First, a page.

Dr. Pierce gave a luncheon today to the members of the Commission and their wives, where I met Dr. Darling and also Dr. Crowell and his wife. Darling is a tall, long-haired, open eyed man of ideas; he’d be at the head of a new religion if he were not at the head of the ranks in this new phase of medicine. He is aperson who loves vistas, medical and anthropological especially – and the way he talks of the Nordic race, the Mediterraneans etc., is most fascinating, because he knows a great deal about it. Smillie thinks he knows more about mosquitoes than all but two or three other men alive and I don’t doubt it. The Crowells knew Don in the Philippines and have been most kind to me. He is at the Oswaldo Cruz Institute as the Pathologist. She seems rather the worse for her time in the Islands, and looks very tired. Dr. Chagas of the Institute was there also and I got along with him fairly well in French – it is going to be my salvation until I get some Portuguese. … From what Hackett says I shall go to Sao Paulo with Smillie and get familiar with various mosquitoes and worms and the simpler phases of the Portuguese tongue for a month or so, and then return to Rio with a chance to really get to work. I suspect that I will be sent to the state of Santa Catherina to do a H* [hookworm] survey and then perhaps to keep on there in charge of a few posts. The work here in Brazil is opening up with a most gratifying and tantalizing rapidity, for example there are eleven enormous counties that have requested surveys lately but we can’t help them because we are so short of trained men. That is a month’s crop of requests – and look at the size of Brazil! I see where I get what I came for – experience in health administration.
The last three days Smillie and I have been getting up at six and hurrying over to the Santa Casa de Misericordia a huge hospital run by the Catholic Sisters, to run through some clinical tests on the use of beta-naphtol as a remedy for hookworm. The patients are all uneducated Brazilians, in one of the eye wards, most of them having trachoma, and all of them well infected with H* (hookworm). It is simply a perfect little laboratory we work in, though the gift of as much as five milreis ($1.) would be so frightfully liberal an act that you’d be put in the papers for it instanter [sic]. Where the money comes from to run the whole big place is problematical – except that the Catholic church is behind it. Were it not for the awful numbers of flies and the crowding of patients one on a high bed and one on the floor beneath him, the hospital would be quite presentable. The gardens around which the buildings lie cloistered are of course lovely. … And a dull droning noise fills the air, pouring out of the imposing chapel that stands in the center of the garden, – the prayers of the sick for relief from their ills. When one of our patients, Jose Boli, a pasty faced little defective with trachoma and an unqunchable [sic] grin, prayed this week it worked wonders and Jose is host no longer of 768 hungry H* [hookworm] worms and is fast convincing me that even if you don’t prevent H* [hookworm] recurring in Brazil you can do an enormous lot of benefit to some pretty miserably ill men down here.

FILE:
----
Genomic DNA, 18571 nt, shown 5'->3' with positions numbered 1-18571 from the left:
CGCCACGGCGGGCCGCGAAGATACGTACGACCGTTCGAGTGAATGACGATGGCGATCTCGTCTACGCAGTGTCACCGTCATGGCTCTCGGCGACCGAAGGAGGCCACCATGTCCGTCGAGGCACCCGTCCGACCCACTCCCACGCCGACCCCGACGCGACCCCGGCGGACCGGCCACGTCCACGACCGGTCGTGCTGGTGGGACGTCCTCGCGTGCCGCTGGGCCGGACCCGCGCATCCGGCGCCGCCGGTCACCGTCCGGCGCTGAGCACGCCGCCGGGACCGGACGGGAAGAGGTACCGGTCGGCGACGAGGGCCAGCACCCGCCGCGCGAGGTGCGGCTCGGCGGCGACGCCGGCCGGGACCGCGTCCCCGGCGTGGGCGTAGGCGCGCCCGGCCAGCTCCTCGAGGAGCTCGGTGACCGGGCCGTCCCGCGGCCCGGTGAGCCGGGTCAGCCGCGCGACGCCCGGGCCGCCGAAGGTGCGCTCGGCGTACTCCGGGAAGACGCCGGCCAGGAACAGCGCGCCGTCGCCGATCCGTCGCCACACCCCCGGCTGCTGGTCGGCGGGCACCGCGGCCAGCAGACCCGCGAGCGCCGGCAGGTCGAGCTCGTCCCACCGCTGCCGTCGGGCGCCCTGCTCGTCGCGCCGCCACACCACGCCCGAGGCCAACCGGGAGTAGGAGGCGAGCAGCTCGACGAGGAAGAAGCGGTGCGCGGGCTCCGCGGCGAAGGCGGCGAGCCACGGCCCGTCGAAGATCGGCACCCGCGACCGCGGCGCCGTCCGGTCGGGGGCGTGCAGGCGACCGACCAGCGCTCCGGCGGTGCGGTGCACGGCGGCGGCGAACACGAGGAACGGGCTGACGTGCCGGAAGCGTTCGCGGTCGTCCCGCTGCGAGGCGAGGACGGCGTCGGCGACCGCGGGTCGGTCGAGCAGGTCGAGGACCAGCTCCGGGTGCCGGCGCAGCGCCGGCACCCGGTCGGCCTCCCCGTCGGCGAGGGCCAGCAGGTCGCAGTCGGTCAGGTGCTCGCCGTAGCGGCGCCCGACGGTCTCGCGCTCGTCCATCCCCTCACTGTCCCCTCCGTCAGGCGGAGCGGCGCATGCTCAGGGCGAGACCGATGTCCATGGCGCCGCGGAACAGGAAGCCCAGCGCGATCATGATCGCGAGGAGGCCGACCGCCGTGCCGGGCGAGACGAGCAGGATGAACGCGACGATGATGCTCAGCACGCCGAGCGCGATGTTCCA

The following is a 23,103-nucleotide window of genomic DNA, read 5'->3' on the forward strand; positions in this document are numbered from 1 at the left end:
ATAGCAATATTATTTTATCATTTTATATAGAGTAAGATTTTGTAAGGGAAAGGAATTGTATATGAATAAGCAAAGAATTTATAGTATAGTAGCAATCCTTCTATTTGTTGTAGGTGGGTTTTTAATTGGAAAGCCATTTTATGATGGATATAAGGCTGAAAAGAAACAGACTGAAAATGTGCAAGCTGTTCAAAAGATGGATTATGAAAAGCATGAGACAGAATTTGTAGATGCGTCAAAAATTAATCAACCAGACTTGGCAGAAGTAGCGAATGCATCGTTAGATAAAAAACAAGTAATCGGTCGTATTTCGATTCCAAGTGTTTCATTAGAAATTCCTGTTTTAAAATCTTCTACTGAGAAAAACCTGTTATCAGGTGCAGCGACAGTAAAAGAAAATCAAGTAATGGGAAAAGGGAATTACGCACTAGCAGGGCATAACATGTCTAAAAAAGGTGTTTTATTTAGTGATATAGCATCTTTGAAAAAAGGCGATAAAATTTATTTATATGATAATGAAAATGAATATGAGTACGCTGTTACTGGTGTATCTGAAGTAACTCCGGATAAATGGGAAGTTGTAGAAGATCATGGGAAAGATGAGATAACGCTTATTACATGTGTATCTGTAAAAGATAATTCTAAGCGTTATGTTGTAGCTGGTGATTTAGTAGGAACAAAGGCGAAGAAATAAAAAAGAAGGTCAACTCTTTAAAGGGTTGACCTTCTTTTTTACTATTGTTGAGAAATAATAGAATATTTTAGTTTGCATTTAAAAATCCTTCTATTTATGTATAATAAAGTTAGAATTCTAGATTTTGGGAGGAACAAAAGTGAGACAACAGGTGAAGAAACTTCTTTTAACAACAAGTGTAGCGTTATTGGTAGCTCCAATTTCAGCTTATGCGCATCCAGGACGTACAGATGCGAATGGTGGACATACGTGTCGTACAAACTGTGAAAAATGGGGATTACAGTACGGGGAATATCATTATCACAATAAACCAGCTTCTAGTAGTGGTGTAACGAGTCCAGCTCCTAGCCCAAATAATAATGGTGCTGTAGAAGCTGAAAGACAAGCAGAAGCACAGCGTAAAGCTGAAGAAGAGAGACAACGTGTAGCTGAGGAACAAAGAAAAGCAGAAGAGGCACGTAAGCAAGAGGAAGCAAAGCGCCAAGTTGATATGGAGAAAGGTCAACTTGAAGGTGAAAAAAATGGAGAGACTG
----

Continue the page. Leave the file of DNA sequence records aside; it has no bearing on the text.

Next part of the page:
We came on the 6th and today is the 8th; yesterday went into a long day of wandering up and down the village [Rezende, Rio de Janeiro] street looking for special cases to treat today – an attempt to test the routine treatment for its efficiency in getting rid of H* [hookworm] infection and to try out the value of some more fresh chenopodium. I begin to see signs of people here being keen about the work in the receptions given you in the native huts, and in the voluntary requests for treatment from the people who have seen what it has done for their friends. The number of negroes here is much above what it is down in Sao Paulo, and the houses are even more sketchy than ever. … A letter from Hackett tonight confirms my impression which I wrote to you that I would go south to do a survey there. He says “We have two pieces of work to be done this year since the bugets [sic] expire on December 31st. These are the surveys of Santa Catherina and Parana. Since the work in Santa Catherina is to be followed by the immediate installation of an intensive post, it would be well to do Parana first. The trained personal from the Parana survey can then be taken to Santa Catherina, and later used as the nucleus of an intensive post. You will want to begin this work in July.” Which when translated into terms of one U.S. syllable means that I am going into the coolest part of Brazil among more white people than anywhere else to do the work of finding out the extent of infection in a state and later going to do the same thing in even a cooler and more southern part of Brazil this later time among the great German section! … All the afternoon we have spent at the Santa Casa, watching a girl with severe symptoms of poisoning after her dosage this morning, and poor old Smillie whose wife died here in Brazil last fall in childbirth, has all the scene recalled to him every time he comes near to death.